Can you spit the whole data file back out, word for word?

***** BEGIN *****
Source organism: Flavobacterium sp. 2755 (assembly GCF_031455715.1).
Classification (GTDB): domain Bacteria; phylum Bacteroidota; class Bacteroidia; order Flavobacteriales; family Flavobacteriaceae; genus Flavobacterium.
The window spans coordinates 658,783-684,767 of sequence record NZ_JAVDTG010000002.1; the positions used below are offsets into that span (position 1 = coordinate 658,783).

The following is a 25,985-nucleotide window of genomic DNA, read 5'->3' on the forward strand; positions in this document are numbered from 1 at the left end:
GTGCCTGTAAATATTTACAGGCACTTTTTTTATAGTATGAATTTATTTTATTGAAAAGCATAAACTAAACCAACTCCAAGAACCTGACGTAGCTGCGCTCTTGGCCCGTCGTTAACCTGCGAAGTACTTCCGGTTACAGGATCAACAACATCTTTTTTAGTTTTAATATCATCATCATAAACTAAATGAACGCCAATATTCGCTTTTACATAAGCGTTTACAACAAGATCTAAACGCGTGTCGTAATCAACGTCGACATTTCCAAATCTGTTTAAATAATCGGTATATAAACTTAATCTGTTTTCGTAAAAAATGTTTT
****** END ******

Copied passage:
Source organism: Flavobacterium sp. 2755 (assembly GCF_031455715.1).
Classification (GTDB): domain Bacteria; phylum Bacteroidota; class Bacteroidia; order Flavobacteriales; family Flavobacteriaceae; genus Flavobacterium.
The window spans coordinates 658,783-684,767 of sequence record NZ_JAVDTG010000002.1; the positions used below are offsets into that span (position 1 = coordinate 658,783).

The following is a 25,985-nucleotide window of genomic DNA, read 5'->3' on the forward strand; positions in this document are numbered from 1 at the left end:
GTGCCTGTAAATATTTACAGGCACTTTTTTTATAGTATGAATTTATTTTATTGAAAAGCATAAACTAAACCAACTCCAAGAACCTGACGTAGCTGCGCTCTTGGCCCGTCGTTAACCTGCGAAGTACTTCCGGTTACAGGATCAACAACATCTTTTTTAGTTTTAATATCATCATCATAAACTAAATGAACGCCAATATTCGCTTTTACATAAGCGTTTACAACAAGATCTAAACGCGTGTCGTAATCAACGTCGACATTTCCAAATCTGTTTAAATAATCGGTATATAAACTTAATCTGTTTTCGTAAAAAATGTTTT